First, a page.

Kill The Noise… was written last year. Lyrically it is focused towards the way the British Government structurally disenfranchises Black lives in modern day society. From the examples of Grenfell and The New Cross Massacre (both of which neither Prime Minister visited the sites or reached out to the families of those affected) it really sparked something within me. I wanted to just vent my frustration at the lack of humanity shown by our leaders in these trying times.

Whether it’s the appalling response to Grenfell or our Prime Minster being allowed to refer to Muslim Women as ‘Letterboxes’ or the fact that he publicly has refused to show support and understanding of the recent protests regarding the value of Black Lives here in England. His response only contextualised the issue by discussing George Floyd and did not consider the many deaths in Police Custody in the UK since 1990. Britain needs an honest discourse with itself when discussing racism and the impact, as our privilege and the comforts we enjoy in modern day society are a direct benefit of the toil of those who were abused.

You recently attended the Black Lives Matter protest… for those reading, who might not be educated to the movement, could you tell me what it means to you personally? 

For me BLM is highlighting and challenging a system which is inherently racist and a society that is unequal. That impacts all areas of life from the disproportionate amount of black women who die in childbirth, to health inequalities of BAME communities, to harsher sentencing of black people in the legal system in comparison to their white counterparts, to black people being more likely to be detained under the mental health act, and just the unrepresentative and inaccurate education system taught in schools.

When I say we need equality, I mean in all aspects of life, in education, the socio-economics of the areas BAME communities live and the opportunities that are afforded to people of colour. As a country, racism is ingrained into the fabric as Britain was responsible for the colonisation and enslavement of other people via the Royal African Company which then financed the industrial revolution as we began to mass process cotton. I think that open conversations about race and about history, and I mean real history not the whitewashed version taught in schools, need to be had.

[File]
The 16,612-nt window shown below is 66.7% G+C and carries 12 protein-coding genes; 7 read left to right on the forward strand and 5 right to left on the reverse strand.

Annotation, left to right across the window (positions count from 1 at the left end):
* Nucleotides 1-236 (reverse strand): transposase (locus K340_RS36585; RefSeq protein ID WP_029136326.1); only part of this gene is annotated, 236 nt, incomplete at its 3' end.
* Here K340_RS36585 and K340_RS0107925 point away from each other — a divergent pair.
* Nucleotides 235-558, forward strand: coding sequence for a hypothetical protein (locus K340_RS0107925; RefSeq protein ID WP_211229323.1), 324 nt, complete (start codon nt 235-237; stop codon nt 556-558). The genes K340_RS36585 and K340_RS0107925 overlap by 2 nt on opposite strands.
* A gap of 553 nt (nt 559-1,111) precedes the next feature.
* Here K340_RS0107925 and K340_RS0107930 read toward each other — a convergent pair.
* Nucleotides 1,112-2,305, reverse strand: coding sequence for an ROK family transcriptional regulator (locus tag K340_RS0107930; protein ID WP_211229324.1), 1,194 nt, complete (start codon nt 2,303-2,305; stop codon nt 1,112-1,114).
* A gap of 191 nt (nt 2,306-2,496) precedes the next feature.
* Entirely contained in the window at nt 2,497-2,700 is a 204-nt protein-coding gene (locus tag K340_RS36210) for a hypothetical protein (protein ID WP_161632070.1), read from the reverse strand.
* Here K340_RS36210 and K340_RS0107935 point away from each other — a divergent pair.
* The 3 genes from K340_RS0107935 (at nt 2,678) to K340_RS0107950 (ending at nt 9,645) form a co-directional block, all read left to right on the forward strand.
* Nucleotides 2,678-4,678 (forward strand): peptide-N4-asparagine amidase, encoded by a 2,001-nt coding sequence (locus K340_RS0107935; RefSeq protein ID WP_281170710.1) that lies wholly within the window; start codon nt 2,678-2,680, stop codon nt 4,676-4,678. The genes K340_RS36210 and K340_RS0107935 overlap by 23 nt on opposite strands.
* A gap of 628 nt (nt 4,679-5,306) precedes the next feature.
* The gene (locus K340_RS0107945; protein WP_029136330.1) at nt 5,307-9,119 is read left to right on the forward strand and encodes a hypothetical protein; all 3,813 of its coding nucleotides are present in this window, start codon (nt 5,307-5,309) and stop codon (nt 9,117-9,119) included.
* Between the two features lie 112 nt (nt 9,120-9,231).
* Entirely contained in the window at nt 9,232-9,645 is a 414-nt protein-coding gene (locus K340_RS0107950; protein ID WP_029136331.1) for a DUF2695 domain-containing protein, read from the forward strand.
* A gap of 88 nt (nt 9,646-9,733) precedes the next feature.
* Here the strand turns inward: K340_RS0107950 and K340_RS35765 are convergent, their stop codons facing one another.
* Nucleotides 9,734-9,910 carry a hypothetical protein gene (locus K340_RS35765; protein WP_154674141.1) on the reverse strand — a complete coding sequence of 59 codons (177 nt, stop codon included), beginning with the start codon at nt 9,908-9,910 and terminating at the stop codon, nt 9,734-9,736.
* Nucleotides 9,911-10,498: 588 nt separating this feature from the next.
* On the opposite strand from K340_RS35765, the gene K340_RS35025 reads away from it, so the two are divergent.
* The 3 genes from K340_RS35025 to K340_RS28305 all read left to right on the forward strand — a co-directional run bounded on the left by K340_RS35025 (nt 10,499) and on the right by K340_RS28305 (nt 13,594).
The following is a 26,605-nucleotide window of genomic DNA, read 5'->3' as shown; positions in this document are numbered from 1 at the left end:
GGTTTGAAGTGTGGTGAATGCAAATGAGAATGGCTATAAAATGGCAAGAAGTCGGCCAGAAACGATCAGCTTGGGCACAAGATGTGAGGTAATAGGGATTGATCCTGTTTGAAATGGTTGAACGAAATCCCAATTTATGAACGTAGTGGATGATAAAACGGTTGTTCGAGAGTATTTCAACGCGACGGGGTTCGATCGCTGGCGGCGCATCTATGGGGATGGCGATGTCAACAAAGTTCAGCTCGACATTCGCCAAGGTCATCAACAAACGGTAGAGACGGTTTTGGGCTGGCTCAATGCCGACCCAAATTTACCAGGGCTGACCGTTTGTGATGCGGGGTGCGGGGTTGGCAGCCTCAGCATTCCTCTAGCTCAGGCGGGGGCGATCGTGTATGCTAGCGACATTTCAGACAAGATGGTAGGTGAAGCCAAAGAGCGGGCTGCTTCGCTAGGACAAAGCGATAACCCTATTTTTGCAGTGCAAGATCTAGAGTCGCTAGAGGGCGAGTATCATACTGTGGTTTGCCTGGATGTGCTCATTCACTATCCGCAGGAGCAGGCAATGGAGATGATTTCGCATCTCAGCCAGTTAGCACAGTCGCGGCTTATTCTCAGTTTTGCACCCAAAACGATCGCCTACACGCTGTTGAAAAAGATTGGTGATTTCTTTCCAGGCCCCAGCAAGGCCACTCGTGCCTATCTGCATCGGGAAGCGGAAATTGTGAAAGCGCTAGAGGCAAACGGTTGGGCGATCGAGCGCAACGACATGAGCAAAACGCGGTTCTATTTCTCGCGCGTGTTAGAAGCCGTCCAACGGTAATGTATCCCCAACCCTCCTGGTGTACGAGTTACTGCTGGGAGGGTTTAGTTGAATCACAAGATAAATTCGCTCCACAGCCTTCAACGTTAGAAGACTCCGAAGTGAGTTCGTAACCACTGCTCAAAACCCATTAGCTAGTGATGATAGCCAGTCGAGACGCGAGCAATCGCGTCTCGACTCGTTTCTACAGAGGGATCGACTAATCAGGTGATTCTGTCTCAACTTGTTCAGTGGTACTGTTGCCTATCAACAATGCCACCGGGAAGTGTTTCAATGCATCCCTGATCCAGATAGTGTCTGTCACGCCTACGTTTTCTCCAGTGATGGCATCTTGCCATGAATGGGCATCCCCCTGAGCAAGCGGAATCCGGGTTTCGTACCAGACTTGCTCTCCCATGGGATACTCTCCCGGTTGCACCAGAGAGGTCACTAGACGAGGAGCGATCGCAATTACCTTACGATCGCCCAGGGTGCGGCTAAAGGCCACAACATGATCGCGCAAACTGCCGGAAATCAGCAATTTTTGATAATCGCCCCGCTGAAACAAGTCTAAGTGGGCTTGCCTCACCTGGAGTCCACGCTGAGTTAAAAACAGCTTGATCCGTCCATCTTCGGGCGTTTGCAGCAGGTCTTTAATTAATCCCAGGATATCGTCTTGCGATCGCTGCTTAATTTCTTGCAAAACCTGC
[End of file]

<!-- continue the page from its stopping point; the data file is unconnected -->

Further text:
Tell me about your experiences with racism and how do you see things moving forward? 

I’ve experienced systemic racism as a young black man with locs. I’m profiled by the police. I’ve had the “You fit the description of…” I’ve been pulled over and questioned by armed police in an aggressive manner. I’ve been stopped and searched, and this is a familiar narrative for most men and women of colour here in England. I want us to stop contextualising the fight for equality as something that only needs to happen in America, as the same issues are happening here!

There have been over multiple deaths in police custody in the UK since 1990 with no convictions! Whilst the protests in the UK are in solidarity with America, I personally have been aiming to challenge the racism that happens here, as we commonly deflect and say “we’re not as bad as America” but we need to remember not as bad, is not good enough. Equality by any means necessary. We’ve asked, we’ve marched and we’ve protested and now is the time where community leaders are organising and trying to build a change from the ground up, and it will come.